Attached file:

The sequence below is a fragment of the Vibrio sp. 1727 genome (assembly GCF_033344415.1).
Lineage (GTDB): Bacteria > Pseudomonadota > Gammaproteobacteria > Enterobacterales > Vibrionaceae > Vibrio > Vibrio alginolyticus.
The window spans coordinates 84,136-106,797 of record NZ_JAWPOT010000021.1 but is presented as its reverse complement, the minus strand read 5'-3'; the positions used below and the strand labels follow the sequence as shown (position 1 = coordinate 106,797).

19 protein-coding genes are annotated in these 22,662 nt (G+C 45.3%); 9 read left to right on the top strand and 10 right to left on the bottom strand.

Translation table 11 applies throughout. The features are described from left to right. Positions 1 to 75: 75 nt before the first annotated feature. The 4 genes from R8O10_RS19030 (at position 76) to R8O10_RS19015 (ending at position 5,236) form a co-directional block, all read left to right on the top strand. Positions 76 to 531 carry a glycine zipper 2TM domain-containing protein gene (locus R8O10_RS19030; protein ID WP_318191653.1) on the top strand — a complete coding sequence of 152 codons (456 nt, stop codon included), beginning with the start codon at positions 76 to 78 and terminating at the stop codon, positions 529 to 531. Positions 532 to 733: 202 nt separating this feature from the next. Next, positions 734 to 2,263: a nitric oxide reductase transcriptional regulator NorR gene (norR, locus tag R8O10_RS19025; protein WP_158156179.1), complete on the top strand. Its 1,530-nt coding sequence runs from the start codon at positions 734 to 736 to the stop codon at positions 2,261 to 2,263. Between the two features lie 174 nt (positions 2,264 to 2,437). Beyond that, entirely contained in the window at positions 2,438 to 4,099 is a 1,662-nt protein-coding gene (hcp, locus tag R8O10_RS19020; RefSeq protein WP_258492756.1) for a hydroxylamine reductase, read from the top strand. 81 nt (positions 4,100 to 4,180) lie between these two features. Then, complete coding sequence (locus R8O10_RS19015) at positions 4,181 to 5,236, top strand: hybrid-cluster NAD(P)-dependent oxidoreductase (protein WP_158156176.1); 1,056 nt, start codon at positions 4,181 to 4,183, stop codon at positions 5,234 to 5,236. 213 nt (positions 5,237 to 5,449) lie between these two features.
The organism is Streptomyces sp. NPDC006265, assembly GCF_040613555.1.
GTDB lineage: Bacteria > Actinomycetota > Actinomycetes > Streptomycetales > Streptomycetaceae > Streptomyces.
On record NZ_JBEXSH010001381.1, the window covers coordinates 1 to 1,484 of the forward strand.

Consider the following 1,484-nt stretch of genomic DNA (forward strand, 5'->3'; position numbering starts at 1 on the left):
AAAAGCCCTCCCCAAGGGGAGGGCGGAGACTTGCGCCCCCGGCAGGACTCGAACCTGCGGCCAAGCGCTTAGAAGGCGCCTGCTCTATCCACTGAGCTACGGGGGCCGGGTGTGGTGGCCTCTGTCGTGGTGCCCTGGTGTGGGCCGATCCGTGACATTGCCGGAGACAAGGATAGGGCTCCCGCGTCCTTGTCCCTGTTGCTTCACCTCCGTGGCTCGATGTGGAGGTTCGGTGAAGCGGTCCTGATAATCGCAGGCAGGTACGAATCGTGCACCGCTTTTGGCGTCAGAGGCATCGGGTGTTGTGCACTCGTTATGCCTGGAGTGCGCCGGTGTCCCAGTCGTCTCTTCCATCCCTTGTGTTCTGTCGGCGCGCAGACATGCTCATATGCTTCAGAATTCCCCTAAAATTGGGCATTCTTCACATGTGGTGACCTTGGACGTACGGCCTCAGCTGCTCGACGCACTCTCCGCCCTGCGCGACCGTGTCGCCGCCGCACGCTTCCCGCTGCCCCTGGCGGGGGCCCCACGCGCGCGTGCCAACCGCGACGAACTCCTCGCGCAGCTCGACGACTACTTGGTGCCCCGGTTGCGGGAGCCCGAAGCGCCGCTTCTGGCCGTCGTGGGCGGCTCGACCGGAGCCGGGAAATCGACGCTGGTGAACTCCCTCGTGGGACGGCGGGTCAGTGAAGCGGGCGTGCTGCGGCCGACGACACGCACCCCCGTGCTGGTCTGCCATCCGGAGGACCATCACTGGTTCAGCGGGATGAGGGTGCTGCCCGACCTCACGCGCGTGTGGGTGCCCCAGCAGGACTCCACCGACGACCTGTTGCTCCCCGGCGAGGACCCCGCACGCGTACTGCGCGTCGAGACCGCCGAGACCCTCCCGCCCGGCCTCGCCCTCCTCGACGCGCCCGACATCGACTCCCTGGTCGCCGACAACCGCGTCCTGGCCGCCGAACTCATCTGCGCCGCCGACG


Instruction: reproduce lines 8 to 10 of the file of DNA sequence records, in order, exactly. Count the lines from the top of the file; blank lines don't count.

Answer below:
On record NZ_JBEXSH010001381.1, the window covers coordinates 1 to 1,484 of the forward strand.

Consider the following 1,484-nt stretch of genomic DNA (forward strand, 5'->3'; position numbering starts at 1 on the left):
AAAAGCCCTCCCCAAGGGGAGGGCGGAGACTTGCGCCCCCGGCAGGACTCGAACCTGCGGCCAAGCGCTTAGAAGGCGCCTGCTCTATCCACTGAGCTACGGGGGCCGGGTGTGGTGGCCTCTGTCGTGGTGCCCTGGTGTGGGCCGATCCGTGACATTGCCGGAGACAAGGATAGGGCTCCCGCGTCCTTGTCCCTGTTGCTTCACCTCCGTGGCTCGATGTGGAGGTTCGGTGAAGCGGTCCTGATAATCGCAGGCAGGTACGAATCGTGCACCGCTTTTGGCGTCAGAGGCATCGGGTGTTGTGCACTCGTTATGCCTGGAGTGCGCCGGTGTCCCAGTCGTCTCTTCCATCCCTTGTGTTCTGTCGGCGCGCAGACATGCTCATATGCTTCAGAATTCCCCTAAAATTGGGCATTCTTCACATGTGGTGACCTTGGACGTACGGCCTCAGCTGCTCGACGCACTCTCCGCCCTGCGCGACCGTGTCGCCGCCGCACGCTTCCCGCTGCCCCTGGCGGGGGCCCCACGCGCGCGTGCCAACCGCGACGAACTCCTCGCGCAGCTCGACGACTACTTGGTGCCCCGGTTGCGGGAGCCCGAAGCGCCGCTTCTGGCCGTCGTGGGCGGCTCGACCGGAGCCGGGAAATCGACGCTGGTGAACTCCCTCGTGGGACGGCGGGTCAGTGAAGCGGGCGTGCTGCGGCCGACGACACGCACCCCCGTGCTGGTCTGCCATCCGGAGGACCATCACTGGTTCAGCGGGATGAGGGTGCTGCCCGACCTCACGCGCGTGTGGGTGCCCCAGCAGGACTCCACCGACGACCTGTTGCTCCCCGGCGAGGACCCCGCACGCGTACTGCGCGTCGAGACCGCCGAGACCCTCCCGCCCGGCCTCGCCCTCCTCGACGCGCCCGACATCGACTCCCTGGTCGCCGACAACCGCGTCCTGGCCGCCGAACTCATCTGCGCCGCCGACG